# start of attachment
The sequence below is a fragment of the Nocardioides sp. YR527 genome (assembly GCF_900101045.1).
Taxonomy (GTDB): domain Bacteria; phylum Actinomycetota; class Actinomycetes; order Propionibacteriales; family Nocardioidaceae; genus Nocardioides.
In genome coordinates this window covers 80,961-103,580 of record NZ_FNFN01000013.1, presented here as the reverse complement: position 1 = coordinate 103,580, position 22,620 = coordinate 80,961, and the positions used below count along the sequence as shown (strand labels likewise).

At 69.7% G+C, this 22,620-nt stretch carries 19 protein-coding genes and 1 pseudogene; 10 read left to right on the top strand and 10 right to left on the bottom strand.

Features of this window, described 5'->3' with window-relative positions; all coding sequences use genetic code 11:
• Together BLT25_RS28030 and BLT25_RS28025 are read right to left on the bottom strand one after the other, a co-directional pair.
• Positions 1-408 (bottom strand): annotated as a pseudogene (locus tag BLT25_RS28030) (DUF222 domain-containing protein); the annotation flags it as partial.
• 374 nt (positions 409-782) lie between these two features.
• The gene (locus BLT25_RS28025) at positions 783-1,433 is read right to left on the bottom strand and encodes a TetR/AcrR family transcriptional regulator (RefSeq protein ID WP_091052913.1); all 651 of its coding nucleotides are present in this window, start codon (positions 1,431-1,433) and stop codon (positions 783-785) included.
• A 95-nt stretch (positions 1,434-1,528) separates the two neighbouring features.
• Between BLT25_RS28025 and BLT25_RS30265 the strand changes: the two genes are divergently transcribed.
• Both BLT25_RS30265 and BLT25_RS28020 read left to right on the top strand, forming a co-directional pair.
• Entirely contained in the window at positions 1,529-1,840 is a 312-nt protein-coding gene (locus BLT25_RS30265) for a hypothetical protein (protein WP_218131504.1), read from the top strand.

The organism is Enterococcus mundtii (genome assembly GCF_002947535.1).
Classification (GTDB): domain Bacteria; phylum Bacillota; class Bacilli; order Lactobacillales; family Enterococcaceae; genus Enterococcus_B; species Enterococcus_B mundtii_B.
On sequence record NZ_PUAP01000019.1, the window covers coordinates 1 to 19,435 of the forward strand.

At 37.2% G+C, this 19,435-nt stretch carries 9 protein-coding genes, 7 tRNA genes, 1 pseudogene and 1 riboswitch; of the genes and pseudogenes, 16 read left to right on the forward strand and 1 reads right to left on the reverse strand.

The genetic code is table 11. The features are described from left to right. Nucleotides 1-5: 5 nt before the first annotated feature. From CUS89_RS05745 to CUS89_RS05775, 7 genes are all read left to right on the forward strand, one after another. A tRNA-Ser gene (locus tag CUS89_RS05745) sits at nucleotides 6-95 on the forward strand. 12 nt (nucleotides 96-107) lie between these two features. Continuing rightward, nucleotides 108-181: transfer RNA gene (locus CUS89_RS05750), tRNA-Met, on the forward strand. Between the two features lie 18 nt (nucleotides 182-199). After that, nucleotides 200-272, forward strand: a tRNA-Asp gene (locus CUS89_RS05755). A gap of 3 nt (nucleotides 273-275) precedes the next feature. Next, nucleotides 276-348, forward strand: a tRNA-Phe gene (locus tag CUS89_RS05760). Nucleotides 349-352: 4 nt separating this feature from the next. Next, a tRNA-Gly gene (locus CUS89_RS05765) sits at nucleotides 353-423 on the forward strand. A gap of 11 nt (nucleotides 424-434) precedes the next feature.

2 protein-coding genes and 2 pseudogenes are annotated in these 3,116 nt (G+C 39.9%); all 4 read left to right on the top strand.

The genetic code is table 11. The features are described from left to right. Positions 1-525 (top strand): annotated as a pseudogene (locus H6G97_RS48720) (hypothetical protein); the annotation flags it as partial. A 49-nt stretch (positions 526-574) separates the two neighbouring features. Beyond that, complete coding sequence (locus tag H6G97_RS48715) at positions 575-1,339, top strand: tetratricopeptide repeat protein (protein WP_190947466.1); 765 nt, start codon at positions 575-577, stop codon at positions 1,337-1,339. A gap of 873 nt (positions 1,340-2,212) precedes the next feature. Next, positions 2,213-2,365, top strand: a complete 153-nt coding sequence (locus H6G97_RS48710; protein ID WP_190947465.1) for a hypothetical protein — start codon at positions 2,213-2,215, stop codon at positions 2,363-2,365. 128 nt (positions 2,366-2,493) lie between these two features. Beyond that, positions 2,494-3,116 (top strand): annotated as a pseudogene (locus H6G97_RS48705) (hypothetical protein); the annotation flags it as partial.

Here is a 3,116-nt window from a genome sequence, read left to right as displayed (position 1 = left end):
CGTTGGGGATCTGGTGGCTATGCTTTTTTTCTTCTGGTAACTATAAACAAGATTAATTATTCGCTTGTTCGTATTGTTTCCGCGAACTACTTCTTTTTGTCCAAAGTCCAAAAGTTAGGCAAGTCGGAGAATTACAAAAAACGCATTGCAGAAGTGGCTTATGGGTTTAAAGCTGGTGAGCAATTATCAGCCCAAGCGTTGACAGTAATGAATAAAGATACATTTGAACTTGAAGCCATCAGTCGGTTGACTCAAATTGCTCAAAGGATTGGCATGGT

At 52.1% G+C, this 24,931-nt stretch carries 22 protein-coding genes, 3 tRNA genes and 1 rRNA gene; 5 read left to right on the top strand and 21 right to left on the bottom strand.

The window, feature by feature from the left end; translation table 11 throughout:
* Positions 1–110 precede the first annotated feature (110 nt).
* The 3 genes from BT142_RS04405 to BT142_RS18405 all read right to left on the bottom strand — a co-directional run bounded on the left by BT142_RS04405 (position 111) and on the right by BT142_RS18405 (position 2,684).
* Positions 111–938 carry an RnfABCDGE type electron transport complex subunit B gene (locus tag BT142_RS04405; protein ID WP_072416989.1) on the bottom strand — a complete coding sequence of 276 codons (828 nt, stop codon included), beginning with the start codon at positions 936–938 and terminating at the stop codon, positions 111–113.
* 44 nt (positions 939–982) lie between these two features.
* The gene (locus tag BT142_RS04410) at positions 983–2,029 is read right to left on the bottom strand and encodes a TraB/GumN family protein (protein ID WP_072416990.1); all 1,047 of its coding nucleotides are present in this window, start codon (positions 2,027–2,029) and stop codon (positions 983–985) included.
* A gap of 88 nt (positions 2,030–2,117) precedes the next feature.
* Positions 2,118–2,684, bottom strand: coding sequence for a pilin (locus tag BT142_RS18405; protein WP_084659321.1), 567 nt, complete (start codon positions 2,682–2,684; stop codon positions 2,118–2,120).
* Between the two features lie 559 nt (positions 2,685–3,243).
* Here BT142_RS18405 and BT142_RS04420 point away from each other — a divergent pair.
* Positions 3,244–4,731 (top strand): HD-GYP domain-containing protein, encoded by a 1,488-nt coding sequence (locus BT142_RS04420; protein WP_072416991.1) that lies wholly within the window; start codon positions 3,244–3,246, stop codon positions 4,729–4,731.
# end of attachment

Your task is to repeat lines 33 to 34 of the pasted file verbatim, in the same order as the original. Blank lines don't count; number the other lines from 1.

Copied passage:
* Here BT142_RS18405 and BT142_RS04420 point away from each other — a divergent pair.
* Positions 3,244–4,731 (top strand): HD-GYP domain-containing protein, encoded by a 1,488-nt coding sequence (locus BT142_RS04420; protein WP_072416991.1) that lies wholly within the window; start codon positions 3,244–3,246, stop codon positions 4,729–4,731.